Big things were expected from Elijah Pittman heading into his senior year at Marshall. After a junior season, his first at Marshall after two seasons at junior colleges, where Pittman averaged 16 points, on 48% from the field and 37% from the three-point range, as well as 4 rebounds and almost 2 assists per game, he was going to play a much bigger role with DeAndre Kane transferring to Iowa State.
The 6’9, 219 pound Pittman has very good size on the wing and can play in the post, as well as guard multiple positions. Through nine games his senior season, Pittman was averaging over 21 points on 48% shooting, including three games with over 30 points. Unfortunately, off the court incidents caught up with Pittman, and his college career ended last December.
Pittman has had time to reflect on all that has happened, and was able to open up about what his college experiences taught him.
“My time in college taught me how to handle the experience of the big moment, at any level,” said Pittman. “You end up learning that it’s more about the team than any one person.”
Though his college career didn’t end the way he wanted it to, Pittman learned from the experience. “It really humbled me more,” Pittman said. “Moving on, I learned how important is to help others and to care, the way I am trying to take care of my family.”
After his college career ended, Pittman had a few months off before signing with the Delaware 87ers of the NBA Developmental League, joining them for the last 8 games of their season. In just over 20 minutes per games, Pittman averaged 10 points and close to 4 rebounds, while shooting 48% from the field. Good numbers for having to make a major adjustment. “There was a big difference between college and the D-League,” said Pittman. “Everyone there is competing with each other to get to the next level. The game itself is faster than college, so after 2 months off, I just did whatever I could to help the team win.”
While returning to the D-League may be a possibility, Pittman wants to show that he is capable of playing at the highest level, and he has an idea of what parts of his game will translate. “I’m 6’9, but I have the skills of a guard with the ability to stretch the floor or put the ball on the floor,” Pittman explained. “I can shoot the ball or play in the post, and get back and play defense.”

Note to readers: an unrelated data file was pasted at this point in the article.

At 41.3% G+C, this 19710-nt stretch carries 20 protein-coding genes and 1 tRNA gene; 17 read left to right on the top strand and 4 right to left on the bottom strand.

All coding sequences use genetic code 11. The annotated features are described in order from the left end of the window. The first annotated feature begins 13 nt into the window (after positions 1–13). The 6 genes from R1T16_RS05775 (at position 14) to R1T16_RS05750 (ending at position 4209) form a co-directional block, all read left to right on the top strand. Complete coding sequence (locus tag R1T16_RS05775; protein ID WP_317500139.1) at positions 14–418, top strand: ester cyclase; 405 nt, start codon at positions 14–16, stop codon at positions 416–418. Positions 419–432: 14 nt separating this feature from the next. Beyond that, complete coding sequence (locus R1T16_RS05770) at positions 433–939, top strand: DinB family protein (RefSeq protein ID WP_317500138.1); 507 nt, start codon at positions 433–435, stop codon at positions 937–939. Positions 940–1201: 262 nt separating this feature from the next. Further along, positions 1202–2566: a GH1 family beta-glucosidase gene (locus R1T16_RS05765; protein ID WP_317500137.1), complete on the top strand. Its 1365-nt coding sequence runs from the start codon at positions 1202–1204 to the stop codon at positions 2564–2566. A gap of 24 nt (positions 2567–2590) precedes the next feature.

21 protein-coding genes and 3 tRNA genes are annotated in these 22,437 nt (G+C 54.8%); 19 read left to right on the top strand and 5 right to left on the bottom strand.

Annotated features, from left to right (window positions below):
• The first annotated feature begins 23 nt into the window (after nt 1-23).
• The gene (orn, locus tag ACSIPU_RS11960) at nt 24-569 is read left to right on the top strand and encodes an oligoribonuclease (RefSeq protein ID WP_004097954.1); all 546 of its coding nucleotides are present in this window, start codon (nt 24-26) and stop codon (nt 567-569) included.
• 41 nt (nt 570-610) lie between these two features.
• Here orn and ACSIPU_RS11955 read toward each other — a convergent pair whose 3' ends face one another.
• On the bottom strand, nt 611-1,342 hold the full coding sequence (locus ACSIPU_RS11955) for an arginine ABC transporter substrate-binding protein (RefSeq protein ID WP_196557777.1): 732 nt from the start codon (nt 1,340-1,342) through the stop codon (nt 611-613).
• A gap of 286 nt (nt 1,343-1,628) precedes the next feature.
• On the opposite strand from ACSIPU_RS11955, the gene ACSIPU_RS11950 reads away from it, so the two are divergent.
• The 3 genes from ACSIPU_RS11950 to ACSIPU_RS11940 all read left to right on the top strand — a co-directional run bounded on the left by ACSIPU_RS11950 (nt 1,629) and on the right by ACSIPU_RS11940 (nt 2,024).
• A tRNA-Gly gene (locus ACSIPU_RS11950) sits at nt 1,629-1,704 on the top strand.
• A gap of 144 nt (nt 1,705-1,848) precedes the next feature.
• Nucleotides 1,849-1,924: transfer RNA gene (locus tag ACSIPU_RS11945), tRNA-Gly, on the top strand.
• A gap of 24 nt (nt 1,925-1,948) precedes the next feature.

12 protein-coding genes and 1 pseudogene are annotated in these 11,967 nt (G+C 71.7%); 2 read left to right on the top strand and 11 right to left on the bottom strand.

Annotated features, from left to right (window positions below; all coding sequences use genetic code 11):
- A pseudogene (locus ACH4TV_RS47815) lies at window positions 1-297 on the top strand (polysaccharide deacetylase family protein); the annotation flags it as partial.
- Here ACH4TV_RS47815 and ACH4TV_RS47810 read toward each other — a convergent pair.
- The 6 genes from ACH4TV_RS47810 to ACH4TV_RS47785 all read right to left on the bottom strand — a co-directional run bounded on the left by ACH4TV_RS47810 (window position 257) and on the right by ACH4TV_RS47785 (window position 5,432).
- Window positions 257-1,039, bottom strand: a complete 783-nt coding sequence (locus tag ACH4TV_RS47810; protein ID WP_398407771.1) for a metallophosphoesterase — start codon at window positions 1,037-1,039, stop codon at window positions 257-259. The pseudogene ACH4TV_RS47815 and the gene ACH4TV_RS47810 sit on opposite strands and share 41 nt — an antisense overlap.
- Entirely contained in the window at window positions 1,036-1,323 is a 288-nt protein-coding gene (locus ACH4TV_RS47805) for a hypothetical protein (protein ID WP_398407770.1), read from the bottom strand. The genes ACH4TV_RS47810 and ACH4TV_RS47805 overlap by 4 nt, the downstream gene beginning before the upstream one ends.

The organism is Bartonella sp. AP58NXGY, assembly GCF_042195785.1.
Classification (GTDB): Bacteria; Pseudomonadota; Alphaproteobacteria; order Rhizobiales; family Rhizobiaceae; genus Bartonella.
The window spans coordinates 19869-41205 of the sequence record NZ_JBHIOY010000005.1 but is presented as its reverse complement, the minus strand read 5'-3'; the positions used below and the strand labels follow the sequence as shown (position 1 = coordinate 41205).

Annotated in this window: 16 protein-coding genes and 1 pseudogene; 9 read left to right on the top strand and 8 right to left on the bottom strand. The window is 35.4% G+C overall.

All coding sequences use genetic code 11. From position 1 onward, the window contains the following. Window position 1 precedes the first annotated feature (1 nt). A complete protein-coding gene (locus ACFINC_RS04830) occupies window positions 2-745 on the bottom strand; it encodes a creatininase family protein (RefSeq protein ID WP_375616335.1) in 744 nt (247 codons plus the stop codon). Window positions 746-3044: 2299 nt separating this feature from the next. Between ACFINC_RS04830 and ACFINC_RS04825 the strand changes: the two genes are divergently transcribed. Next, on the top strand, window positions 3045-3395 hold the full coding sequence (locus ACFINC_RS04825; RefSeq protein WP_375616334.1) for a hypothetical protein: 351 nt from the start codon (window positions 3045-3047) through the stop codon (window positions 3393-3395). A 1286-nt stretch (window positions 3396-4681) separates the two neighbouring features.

While waiting to work out for NBA teams, Pittman has been hard at work in Atlanta training with Rodney Heard, once a scout for the New York Knicks. Pittman has been focusing on some key areas he knows he needs to master to excel at the next level. “Guys who knock down open shots when they get a chance are the players who stick around in the NBA,” explained Pittman. “I’ve been focusing a lot on making sure I knock down those open shots and learning to create ways to score.”
Having some experience past the college level has helped Pittman, and he feels he is ready to step in anywhere and fill a bigger role. “I think primarily I can help on defense first,” said Pittman. “I just want to go out and contribute, while being coachable. I enjoy learning about the game and want to be taught so much more.”
Through it all, Pittman is excited to keep on moving forward and he is focused. “Everyone deserves a chance to do what they love,” explained Pittman. “I’m not a bad guy and I’ve had some humbling experiences, but I’ve put it all behind me. Now, I just want to be coached and become a better basketball player.”
You can follow Elijah on Twitter – @PittmanHoops
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